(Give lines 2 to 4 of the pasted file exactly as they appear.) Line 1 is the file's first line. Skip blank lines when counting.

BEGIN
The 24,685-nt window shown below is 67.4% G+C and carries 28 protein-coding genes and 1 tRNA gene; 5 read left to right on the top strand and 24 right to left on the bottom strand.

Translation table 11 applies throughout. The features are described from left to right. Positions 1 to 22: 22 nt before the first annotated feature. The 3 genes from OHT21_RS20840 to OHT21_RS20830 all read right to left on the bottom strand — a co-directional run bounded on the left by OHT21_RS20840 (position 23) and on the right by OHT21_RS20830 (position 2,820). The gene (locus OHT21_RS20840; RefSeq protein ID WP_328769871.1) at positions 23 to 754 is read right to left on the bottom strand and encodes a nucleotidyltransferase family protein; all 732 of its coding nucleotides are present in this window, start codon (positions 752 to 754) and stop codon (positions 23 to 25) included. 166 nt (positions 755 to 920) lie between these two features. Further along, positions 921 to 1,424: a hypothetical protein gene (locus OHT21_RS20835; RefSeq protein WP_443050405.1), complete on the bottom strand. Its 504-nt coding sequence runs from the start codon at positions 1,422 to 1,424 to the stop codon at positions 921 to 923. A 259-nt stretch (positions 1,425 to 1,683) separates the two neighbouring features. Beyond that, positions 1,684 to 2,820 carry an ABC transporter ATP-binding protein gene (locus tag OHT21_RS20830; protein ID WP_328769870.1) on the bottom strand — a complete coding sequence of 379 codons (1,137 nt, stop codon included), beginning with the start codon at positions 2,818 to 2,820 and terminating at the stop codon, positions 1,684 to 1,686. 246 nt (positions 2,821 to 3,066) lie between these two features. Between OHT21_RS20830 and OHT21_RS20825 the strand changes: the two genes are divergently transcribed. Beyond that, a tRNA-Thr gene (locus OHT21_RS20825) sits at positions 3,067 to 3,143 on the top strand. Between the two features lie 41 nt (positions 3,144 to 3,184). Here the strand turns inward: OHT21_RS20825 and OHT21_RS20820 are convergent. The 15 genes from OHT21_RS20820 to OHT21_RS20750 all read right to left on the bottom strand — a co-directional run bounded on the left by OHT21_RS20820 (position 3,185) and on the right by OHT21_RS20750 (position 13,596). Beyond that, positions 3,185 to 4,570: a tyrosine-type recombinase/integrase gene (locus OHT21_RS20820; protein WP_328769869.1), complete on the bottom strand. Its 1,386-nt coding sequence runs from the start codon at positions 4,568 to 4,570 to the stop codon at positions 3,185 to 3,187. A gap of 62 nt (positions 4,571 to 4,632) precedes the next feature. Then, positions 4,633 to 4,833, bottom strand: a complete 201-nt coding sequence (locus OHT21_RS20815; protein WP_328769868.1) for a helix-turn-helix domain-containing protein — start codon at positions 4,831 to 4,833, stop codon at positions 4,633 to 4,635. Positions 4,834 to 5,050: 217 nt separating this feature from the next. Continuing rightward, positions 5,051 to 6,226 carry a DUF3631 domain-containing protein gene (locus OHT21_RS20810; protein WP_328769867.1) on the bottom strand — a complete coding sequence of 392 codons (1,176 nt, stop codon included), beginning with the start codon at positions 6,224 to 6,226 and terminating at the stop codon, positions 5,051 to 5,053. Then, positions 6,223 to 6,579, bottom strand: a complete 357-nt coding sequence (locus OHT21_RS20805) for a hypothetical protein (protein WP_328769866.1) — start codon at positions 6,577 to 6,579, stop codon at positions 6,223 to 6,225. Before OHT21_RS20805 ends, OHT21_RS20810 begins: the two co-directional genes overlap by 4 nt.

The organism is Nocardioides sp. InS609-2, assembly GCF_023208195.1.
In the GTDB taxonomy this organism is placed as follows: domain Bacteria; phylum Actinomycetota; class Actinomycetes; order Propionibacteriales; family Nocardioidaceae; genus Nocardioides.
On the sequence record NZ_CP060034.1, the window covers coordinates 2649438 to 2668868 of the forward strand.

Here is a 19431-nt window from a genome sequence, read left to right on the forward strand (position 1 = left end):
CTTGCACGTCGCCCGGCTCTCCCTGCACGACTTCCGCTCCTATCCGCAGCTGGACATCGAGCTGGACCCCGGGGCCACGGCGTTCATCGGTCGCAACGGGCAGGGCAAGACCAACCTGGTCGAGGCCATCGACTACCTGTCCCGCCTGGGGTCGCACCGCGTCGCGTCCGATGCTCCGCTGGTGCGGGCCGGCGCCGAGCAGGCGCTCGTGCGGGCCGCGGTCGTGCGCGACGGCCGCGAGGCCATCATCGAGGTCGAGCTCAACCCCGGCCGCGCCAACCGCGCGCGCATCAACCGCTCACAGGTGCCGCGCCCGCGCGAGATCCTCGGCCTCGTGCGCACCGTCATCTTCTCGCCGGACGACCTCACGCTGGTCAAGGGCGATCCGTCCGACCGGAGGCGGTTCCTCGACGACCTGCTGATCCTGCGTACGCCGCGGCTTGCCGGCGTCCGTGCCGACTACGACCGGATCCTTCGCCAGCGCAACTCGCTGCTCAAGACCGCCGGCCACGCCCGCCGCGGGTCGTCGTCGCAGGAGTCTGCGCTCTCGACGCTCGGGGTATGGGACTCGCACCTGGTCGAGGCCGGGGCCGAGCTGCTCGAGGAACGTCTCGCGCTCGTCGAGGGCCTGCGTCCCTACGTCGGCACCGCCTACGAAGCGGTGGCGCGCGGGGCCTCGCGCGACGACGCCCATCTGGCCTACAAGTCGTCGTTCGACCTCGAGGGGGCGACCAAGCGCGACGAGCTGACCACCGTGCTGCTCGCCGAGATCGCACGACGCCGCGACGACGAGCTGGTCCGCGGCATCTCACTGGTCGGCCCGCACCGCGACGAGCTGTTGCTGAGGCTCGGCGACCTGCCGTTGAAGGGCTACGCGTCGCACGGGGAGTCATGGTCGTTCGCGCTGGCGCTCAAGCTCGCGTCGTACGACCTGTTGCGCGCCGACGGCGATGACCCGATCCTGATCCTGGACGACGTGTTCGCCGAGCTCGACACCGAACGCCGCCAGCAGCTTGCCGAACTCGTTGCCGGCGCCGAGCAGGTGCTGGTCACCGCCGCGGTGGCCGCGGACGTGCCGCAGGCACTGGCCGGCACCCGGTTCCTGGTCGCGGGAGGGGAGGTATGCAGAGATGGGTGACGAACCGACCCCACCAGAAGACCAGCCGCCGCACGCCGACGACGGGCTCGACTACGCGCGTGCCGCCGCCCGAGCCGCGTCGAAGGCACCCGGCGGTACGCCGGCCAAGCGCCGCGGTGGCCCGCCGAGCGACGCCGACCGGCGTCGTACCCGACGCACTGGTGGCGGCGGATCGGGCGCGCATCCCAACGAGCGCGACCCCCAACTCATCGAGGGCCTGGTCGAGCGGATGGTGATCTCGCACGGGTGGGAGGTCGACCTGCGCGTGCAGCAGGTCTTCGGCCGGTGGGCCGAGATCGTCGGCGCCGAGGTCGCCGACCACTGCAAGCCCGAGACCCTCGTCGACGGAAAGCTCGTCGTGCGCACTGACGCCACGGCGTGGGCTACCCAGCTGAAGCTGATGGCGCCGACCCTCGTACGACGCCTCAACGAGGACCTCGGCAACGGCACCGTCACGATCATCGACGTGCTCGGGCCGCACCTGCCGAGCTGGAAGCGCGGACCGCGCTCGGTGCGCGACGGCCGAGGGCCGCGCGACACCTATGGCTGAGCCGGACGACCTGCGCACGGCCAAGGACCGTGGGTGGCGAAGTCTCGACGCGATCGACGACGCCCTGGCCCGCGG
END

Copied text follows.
Translation table 11 applies throughout. The features are described from left to right. Positions 1 to 22: 22 nt before the first annotated feature. The 3 genes from OHT21_RS20840 to OHT21_RS20830 all read right to left on the bottom strand — a co-directional run bounded on the left by OHT21_RS20840 (position 23) and on the right by OHT21_RS20830 (position 2,820). The gene (locus OHT21_RS20840; RefSeq protein ID WP_328769871.1) at positions 23 to 754 is read right to left on the bottom strand and encodes a nucleotidyltransferase family protein; all 732 of its coding nucleotides are present in this window, start codon (positions 752 to 754) and stop codon (positions 23 to 25) included. 166 nt (positions 755 to 920) lie between these two features. Further along, positions 921 to 1,424: a hypothetical protein gene (locus OHT21_RS20835; RefSeq protein WP_443050405.1), complete on the bottom strand. Its 504-nt coding sequence runs from the start codon at positions 1,422 to 1,424 to the stop codon at positions 921 to 923. A 259-nt stretch (positions 1,425 to 1,683) separates the two neighbouring features. Beyond that, positions 1,684 to 2,820 carry an ABC transporter ATP-binding protein gene (locus tag OHT21_RS20830; protein ID WP_328769870.1) on the bottom strand — a complete coding sequence of 379 codons (1,137 nt, stop codon included), beginning with the start codon at positions 2,818 to 2,820 and terminating at the stop codon, positions 1,684 to 1,686. 246 nt (positions 2,821 to 3,066) lie between these two features. Between OHT21_RS20830 and OHT21_RS20825 the strand changes: the two genes are divergently transcribed. Beyond that, a tRNA-Thr gene (locus OHT21_RS20825) sits at positions 3,067 to 3,143 on the top strand. Between the two features lie 41 nt (positions 3,144 to 3,184). Here the strand turns inward: OHT21_RS20825 and OHT21_RS20820 are convergent. The 15 genes from OHT21_RS20820 to OHT21_RS20750 all read right to left on the bottom strand — a co-directional run bounded on the left by OHT21_RS20820 (position 3,185) and on the right by OHT21_RS20750 (position 13,596). Beyond that, positions 3,185 to 4,570: a tyrosine-type recombinase/integrase gene (locus OHT21_RS20820; protein WP_328769869.1), complete on the bottom strand. Its 1,386-nt coding sequence runs from the start codon at positions 4,568 to 4,570 to the stop codon at positions 3,185 to 3,187. A gap of 62 nt (positions 4,571 to 4,632) precedes the next feature. Then, positions 4,633 to 4,833, bottom strand: a complete 201-nt coding sequence (locus OHT21_RS20815; protein WP_328769868.1) for a helix-turn-helix domain-containing protein — start codon at positions 4,831 to 4,833, stop codon at positions 4,633 to 4,635. Positions 4,834 to 5,050: 217 nt separating this feature from the next. Continuing rightward, positions 5,051 to 6,226 carry a DUF3631 domain-containing protein gene (locus OHT21_RS20810; protein WP_328769867.1) on the bottom strand — a complete coding sequence of 392 codons (1,176 nt, stop codon included), beginning with the start codon at positions 6,224 to 6,226 and terminating at the stop codon, positions 5,051 to 5,053. Then, positions 6,223 to 6,579, bottom strand: a complete 357-nt coding sequence (locus OHT21_RS20805) for a hypothetical protein (protein WP_328769866.1) — start codon at positions 6,577 to 6,579, stop codon at positions 6,223 to 6,225. Before OHT21_RS20805 ends, OHT21_RS20810 begins: the two co-directional genes overlap by 4 nt.

The organism is Nocardioides sp. InS609-2, assembly GCF_023208195.1.
In the GTDB taxonomy this organism is placed as follows: domain Bacteria; phylum Actinomycetota; class Actinomycetes; order Propionibacteriales; family Nocardioidaceae; genus Nocardioides.